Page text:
Photo: Judy Ashworth with Andy Musser, former Philadelphia Phillies broadcaster, now Anchor’s rep in Philadelphia. Taken at Anchor’s 2007 Christmas party.
The trouble with blogs is they’re linear. They’re like a moving finger that writes and moves on. Early this month I posted part of an article I wrote for Northwest Brew News about Judy Ashworth, who without a doubt was America’s first craft beer publican. She held court at a place called Lyons Brewery in Sunol, which is in the San Francisco East Bay about 50 miles east of San Francisco.
The comments posted by former Lyons pub folks have been great. Unfortunately the post is buried four screens back….
Here’s the top of the story…
Time Machine — Remembering When…
By William Brand
It’s almost impossible to imagine the Northern California pub world of 30 years ago: With luck, in a typical neighborhood tavern, there were perhaps four taps, Bud, Coors, Miller and maybe, for variety: Schlitz or Olympia. Differences were slight: Bud was fizzy, Coors was light, Miller tasted slightly sweet, Schlitz was dry, Oly was sour.
Anchor was evolving into something splendid, but it rarely made it out of San Francisco and certainly never to neighborhood bars.
There was no light beer; counting calories like avoiding cholesterol and stopping smoking were in the future and bars were smoke-filled; ashtrays were ubiquitous.
The beer was boring – there for the mild buzz, although most of us got our buzz outside with reefer.
We were between wars: Vietnam had dribbled into closure, more crap was ahead, but Billy Joel hadn’t yet written the song. All we wanted _ those of us who had chosen to oppose the war, dropped out and grew our hair long, and those who got drafted and wound up getting their asses shot off in Nam _ was a little peace.
Beer was boring, so what… Well, craft beer changed all that, it was like the Billy Joel song, NewAlbionMendocinoNewmansSierraNevadaWidmer…
But what about the lowly pub? Those smoke-filled arcane places full of stoners sipping tepid lager? What happened to them? They were hit by a whirlwind, her name is Judy Ashworth.
A single mom with three kids, she bought Lyons Brewing, a pub in bucolic Sunol, California in1983. “It was a longneck, Bud-drinking cowboy bar,” Ashworth says. “I was 39 years old, the owner wanted to sell and couldn’t so he sold it to me on a note.”
“I was known as a mixologist, even then. I had a mix, I called ‘Judy’s mix,’ Bavarian Dark and Coors. But I’m not even sure why, but I wanted other beers. READ THE REST OF THE POST…
And here are some of the comments:
A. Ass Says:
April 17th, 2008 at 11:24 pm e
Thanks for the story on Judy Ashworth. That brought back some meories. My (eventual) wife and I stumbled across the Lyons Brewery Depot completely by accident one night and never looked back. What a treasure that place was. I still drink from the glass we got at the benefit, still occasionally wear my LBDCC shirt, and still curse that fire every time I drive through Sunol.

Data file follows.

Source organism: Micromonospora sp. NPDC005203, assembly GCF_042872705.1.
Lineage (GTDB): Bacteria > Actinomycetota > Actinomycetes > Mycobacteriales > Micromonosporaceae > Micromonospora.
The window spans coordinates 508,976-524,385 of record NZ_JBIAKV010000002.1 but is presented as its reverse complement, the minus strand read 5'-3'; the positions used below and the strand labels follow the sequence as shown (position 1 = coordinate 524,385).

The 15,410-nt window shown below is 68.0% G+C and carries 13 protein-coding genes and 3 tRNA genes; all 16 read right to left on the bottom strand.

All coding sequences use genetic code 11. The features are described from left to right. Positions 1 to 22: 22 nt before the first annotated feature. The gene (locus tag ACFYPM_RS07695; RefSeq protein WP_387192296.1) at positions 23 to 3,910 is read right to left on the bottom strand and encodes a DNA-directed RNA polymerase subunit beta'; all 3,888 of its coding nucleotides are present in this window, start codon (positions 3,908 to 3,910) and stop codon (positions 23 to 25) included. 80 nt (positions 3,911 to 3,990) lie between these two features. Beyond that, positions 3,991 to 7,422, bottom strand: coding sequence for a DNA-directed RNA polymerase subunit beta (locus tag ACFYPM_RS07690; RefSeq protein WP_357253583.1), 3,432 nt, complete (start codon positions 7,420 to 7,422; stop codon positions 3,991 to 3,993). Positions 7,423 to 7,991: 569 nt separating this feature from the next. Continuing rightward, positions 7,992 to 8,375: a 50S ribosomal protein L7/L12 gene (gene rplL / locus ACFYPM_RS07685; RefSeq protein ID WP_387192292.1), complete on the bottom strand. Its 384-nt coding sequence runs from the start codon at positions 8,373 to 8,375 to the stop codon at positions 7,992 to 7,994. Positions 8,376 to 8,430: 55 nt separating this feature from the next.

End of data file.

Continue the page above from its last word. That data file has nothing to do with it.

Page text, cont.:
She was always very welcoming, and enthusiastic about her newest discoveries. We learned a great deal about beer from Judy, and I’m glad to hear she is doing well.
William Brand Says:
April 18th, 2008 at 7:07 am e
All hail Judy!! (May she open another pub))
April 26th, 2008 at 9:04 pm e
Lyon’s brewery was such a big part of my life in my 20’s. from the time I turned 21 until I move away to Seattle I was there every Tuesday and almost every Sunday. with the “Tuesday night crew” Rick was our barman, Mark, Dave, Erik, Bob, Brian, and a cast of others who I aplogise for leaving out. Judy’s Pub was where I learned to truly love Beer. She had a “Passport” where you could get a stamp for every new beer you tried at 25 you got a free beer, 50 was a t-shirt and 100 was a huge glass boot full of the beer of your choice. I lost track of how many different beers I tried after 150 or so. It was that kind of place, Judy was always looking for good beers and we watched new breweries come and go or grow and succeed. It was the only place I know of to have barley wine on tap. Judy LOVES to talk about beer, and she definetely knows her beer.
Great friends, great beer, so many great memories. It’s good to hear that Judy is doing well. The Tuesday night Crew still meets at the Hopyard in San Ramon as far as I know, the faces may have changed a bit, I know Mark, Dave, Eric, Dan and Rick are still around. I live in Minnesota now, maybe I’ll make it out there to look them up this summer
William Brand Says:
April 26th, 2008 at 10:36 pm e
Wow Jesse. Those are memories. If you cone back here this summer and go to the Hopyard and those same people are still there, let me know. I’d love to write about them (and you)
You know, you had a front seat on Craft Beer history. Lyons was totally unique. She was far ahead of her time. Thanks for the info and memories. wb